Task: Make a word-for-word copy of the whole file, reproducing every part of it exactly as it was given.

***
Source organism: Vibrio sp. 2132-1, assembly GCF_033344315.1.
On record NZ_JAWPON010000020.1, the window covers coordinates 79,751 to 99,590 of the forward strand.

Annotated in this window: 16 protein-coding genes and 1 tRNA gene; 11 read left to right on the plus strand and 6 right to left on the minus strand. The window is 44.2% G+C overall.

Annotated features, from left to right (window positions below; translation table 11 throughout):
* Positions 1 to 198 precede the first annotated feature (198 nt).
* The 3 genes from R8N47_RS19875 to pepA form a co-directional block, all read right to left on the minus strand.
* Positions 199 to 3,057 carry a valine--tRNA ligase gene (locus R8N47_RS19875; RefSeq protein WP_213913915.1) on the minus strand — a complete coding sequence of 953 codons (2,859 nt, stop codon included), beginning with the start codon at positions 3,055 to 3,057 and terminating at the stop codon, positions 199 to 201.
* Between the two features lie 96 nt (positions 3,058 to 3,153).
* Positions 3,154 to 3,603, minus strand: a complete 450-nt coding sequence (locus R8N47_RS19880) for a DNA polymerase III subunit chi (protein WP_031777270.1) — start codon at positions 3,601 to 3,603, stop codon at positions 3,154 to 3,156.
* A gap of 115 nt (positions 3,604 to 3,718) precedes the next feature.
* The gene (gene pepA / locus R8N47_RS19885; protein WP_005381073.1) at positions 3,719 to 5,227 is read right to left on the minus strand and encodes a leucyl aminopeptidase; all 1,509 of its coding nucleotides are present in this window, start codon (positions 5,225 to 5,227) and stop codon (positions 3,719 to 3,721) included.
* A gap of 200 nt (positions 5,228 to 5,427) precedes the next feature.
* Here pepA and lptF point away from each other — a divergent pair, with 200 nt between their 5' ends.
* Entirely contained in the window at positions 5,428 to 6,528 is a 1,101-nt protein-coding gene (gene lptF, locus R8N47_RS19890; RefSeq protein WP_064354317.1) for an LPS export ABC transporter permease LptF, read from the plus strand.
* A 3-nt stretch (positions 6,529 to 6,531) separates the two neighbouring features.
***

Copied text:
Source organism: Vibrio sp. 2132-1, assembly GCF_033344315.1.
On record NZ_JAWPON010000020.1, the window covers coordinates 79,751 to 99,590 of the forward strand.

Annotated in this window: 16 protein-coding genes and 1 tRNA gene; 11 read left to right on the plus strand and 6 right to left on the minus strand. The window is 44.2% G+C overall.

Annotated features, from left to right (window positions below; translation table 11 throughout):
* Positions 1 to 198 precede the first annotated feature (198 nt).
* The 3 genes from R8N47_RS19875 to pepA form a co-directional block, all read right to left on the minus strand.
* Positions 199 to 3,057 carry a valine--tRNA ligase gene (locus R8N47_RS19875; RefSeq protein WP_213913915.1) on the minus strand — a complete coding sequence of 953 codons (2,859 nt, stop codon included), beginning with the start codon at positions 3,055 to 3,057 and terminating at the stop codon, positions 199 to 201.
* Between the two features lie 96 nt (positions 3,058 to 3,153).
* Positions 3,154 to 3,603, minus strand: a complete 450-nt coding sequence (locus R8N47_RS19880) for a DNA polymerase III subunit chi (protein WP_031777270.1) — start codon at positions 3,601 to 3,603, stop codon at positions 3,154 to 3,156.
* A gap of 115 nt (positions 3,604 to 3,718) precedes the next feature.
* The gene (gene pepA / locus R8N47_RS19885; protein WP_005381073.1) at positions 3,719 to 5,227 is read right to left on the minus strand and encodes a leucyl aminopeptidase; all 1,509 of its coding nucleotides are present in this window, start codon (positions 5,225 to 5,227) and stop codon (positions 3,719 to 3,721) included.
* A gap of 200 nt (positions 5,228 to 5,427) precedes the next feature.
* Here pepA and lptF point away from each other — a divergent pair, with 200 nt between their 5' ends.
* Entirely contained in the window at positions 5,428 to 6,528 is a 1,101-nt protein-coding gene (gene lptF, locus R8N47_RS19890; RefSeq protein WP_064354317.1) for an LPS export ABC transporter permease LptF, read from the plus strand.
* A 3-nt stretch (positions 6,529 to 6,531) separates the two neighbouring features.